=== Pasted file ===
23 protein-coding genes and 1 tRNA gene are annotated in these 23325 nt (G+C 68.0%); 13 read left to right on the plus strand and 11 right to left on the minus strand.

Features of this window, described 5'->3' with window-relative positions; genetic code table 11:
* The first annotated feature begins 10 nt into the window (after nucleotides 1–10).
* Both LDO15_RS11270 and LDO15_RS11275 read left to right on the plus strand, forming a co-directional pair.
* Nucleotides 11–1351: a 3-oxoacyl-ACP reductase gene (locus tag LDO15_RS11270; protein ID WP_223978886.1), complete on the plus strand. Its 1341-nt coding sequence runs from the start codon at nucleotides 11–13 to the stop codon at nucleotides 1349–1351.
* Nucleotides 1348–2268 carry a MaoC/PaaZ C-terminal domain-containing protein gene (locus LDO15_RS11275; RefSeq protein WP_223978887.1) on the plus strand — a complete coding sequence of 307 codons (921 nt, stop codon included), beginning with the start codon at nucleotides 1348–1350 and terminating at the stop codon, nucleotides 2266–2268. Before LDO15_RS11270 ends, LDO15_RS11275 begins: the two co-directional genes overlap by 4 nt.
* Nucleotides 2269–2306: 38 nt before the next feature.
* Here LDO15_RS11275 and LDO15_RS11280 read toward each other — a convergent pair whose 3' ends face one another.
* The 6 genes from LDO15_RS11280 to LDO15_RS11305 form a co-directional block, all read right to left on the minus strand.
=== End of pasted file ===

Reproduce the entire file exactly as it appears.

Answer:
23 protein-coding genes and 1 tRNA gene are annotated in these 23325 nt (G+C 68.0%); 13 read left to right on the plus strand and 11 right to left on the minus strand.

Features of this window, described 5'->3' with window-relative positions; genetic code table 11:
* The first annotated feature begins 10 nt into the window (after nucleotides 1–10).
* Both LDO15_RS11270 and LDO15_RS11275 read left to right on the plus strand, forming a co-directional pair.
* Nucleotides 11–1351: a 3-oxoacyl-ACP reductase gene (locus tag LDO15_RS11270; protein ID WP_223978886.1), complete on the plus strand. Its 1341-nt coding sequence runs from the start codon at nucleotides 11–13 to the stop codon at nucleotides 1349–1351.
* Nucleotides 1348–2268 carry a MaoC/PaaZ C-terminal domain-containing protein gene (locus LDO15_RS11275; RefSeq protein WP_223978887.1) on the plus strand — a complete coding sequence of 307 codons (921 nt, stop codon included), beginning with the start codon at nucleotides 1348–1350 and terminating at the stop codon, nucleotides 2266–2268. Before LDO15_RS11270 ends, LDO15_RS11275 begins: the two co-directional genes overlap by 4 nt.
* Nucleotides 2269–2306: 38 nt before the next feature.
* Here LDO15_RS11275 and LDO15_RS11280 read toward each other — a convergent pair whose 3' ends face one another.
* The 6 genes from LDO15_RS11280 to LDO15_RS11305 form a co-directional block, all read right to left on the minus strand.